Venus flytrap cyborg snaps shut with commands from a smartphone

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The “jaws” of a Venus flytrap attached to a robotic arm

Wenlong Li

Venus flytraps can be tricked into snapping shut on command, researchers have shown, effectively turning them into biological robots that can be controlled wirelessly.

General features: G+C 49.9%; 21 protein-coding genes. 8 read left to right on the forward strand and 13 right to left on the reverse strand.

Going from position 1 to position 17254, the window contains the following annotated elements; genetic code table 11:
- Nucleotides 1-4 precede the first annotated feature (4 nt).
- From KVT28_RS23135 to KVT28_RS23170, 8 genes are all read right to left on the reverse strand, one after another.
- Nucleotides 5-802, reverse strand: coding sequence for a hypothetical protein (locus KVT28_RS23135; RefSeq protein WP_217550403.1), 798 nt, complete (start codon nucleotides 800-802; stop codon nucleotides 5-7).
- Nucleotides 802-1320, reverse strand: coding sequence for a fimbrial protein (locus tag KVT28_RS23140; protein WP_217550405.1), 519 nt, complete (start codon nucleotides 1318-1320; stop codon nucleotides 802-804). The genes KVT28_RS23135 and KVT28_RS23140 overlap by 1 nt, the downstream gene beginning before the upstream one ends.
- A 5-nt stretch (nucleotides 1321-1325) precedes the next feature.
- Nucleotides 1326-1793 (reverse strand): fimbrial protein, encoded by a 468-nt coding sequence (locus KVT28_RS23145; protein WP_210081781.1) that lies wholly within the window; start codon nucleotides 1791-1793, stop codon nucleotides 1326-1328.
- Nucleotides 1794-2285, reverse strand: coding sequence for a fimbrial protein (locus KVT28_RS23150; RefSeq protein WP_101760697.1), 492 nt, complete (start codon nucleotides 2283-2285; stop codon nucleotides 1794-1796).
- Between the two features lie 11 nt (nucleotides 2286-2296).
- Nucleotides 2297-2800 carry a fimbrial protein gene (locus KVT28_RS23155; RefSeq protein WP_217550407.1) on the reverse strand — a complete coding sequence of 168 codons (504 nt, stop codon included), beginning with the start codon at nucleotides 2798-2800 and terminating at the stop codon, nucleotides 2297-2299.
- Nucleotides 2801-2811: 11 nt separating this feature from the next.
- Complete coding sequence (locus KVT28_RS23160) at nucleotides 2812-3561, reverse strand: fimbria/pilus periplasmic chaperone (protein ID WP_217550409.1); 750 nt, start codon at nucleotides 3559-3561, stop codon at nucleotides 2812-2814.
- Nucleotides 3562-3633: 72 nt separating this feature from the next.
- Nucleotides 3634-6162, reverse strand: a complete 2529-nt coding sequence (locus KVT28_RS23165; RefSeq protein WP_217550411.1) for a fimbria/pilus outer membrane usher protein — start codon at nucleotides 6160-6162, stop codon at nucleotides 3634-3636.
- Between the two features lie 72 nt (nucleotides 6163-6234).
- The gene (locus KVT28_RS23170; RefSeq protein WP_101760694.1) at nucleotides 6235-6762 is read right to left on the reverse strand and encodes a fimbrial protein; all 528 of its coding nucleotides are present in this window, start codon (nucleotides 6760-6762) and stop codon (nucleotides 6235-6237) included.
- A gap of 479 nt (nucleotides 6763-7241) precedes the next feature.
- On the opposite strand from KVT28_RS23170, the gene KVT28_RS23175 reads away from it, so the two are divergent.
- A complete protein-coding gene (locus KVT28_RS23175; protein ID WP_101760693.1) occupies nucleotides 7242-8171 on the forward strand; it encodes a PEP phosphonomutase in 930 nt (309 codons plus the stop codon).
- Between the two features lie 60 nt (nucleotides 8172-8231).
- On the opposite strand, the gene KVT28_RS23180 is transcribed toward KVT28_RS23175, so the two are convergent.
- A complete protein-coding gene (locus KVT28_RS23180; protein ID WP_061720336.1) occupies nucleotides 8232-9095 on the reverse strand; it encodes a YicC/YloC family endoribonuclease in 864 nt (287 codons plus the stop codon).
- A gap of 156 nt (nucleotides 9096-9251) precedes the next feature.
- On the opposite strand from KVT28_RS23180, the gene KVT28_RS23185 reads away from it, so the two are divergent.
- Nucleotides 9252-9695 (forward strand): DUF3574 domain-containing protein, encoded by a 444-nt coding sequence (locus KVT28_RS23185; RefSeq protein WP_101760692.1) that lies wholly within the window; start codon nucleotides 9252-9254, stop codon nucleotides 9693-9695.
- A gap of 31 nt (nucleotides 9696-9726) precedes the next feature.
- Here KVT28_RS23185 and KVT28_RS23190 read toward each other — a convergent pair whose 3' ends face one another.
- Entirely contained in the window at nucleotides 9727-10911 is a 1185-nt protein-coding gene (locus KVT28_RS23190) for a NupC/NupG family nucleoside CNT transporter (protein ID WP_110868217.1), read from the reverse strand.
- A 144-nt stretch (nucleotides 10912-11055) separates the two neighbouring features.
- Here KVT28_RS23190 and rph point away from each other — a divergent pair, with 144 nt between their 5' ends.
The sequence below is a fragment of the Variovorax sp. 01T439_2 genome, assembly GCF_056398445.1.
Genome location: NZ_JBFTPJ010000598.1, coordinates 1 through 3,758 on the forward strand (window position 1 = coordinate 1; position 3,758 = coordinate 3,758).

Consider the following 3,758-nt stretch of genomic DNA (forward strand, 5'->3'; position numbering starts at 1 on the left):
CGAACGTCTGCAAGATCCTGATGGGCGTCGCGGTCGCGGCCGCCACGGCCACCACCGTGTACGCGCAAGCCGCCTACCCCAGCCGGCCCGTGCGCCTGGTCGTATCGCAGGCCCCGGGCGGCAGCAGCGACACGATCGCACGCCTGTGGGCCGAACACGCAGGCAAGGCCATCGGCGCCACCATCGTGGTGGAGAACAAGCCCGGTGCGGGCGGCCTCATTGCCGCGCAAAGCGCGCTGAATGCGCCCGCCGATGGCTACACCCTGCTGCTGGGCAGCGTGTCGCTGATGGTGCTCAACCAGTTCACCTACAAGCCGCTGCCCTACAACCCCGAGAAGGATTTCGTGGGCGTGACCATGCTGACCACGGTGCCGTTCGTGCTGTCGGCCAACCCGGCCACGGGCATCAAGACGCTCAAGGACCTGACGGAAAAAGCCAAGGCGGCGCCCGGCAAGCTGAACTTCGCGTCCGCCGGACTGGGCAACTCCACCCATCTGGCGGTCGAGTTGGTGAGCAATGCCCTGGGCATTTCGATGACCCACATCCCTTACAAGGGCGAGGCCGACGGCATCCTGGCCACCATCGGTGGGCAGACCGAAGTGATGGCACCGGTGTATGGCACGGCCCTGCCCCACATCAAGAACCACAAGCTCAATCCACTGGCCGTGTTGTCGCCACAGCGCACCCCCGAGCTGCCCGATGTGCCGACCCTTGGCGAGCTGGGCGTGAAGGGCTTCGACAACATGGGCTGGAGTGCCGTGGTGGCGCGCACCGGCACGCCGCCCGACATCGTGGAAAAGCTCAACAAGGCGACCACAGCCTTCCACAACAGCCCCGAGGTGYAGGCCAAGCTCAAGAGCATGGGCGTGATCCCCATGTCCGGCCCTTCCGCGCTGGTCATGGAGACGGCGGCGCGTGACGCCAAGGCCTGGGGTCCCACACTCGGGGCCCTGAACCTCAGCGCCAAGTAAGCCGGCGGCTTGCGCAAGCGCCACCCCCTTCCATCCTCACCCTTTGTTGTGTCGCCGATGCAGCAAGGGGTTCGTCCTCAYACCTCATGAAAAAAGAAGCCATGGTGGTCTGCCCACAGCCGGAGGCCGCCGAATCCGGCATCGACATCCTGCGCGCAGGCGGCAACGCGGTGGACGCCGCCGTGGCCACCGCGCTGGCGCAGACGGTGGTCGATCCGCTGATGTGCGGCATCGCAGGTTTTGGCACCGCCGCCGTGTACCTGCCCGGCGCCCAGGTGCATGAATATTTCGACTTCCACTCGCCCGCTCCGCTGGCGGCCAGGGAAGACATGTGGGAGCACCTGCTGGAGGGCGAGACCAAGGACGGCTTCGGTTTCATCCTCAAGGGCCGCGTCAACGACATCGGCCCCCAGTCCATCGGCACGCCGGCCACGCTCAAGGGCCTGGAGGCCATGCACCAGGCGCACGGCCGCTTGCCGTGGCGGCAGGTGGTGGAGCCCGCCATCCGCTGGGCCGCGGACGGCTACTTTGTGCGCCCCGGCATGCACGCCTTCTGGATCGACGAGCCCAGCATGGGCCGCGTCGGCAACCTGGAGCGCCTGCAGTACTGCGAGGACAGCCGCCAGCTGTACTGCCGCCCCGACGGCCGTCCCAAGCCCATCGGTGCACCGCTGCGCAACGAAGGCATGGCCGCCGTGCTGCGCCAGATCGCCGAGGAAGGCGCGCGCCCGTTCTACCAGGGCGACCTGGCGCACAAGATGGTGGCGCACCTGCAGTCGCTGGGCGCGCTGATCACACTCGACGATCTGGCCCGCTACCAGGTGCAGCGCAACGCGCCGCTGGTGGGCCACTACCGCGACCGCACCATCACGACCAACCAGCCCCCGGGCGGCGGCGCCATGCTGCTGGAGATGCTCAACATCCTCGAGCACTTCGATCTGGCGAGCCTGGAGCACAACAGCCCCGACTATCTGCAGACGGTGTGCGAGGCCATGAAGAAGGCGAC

The Venus flytrap (Dionaea muscipula) is a carnivorous plant that catches its prey, such as flies, by snapping its circular leaves shut around it. The leaves’ edges are studded with thin hairs that generate electrical impulses when an insect touches them – this burst of electricity causes the trap to close in as little as 0.1 seconds. …

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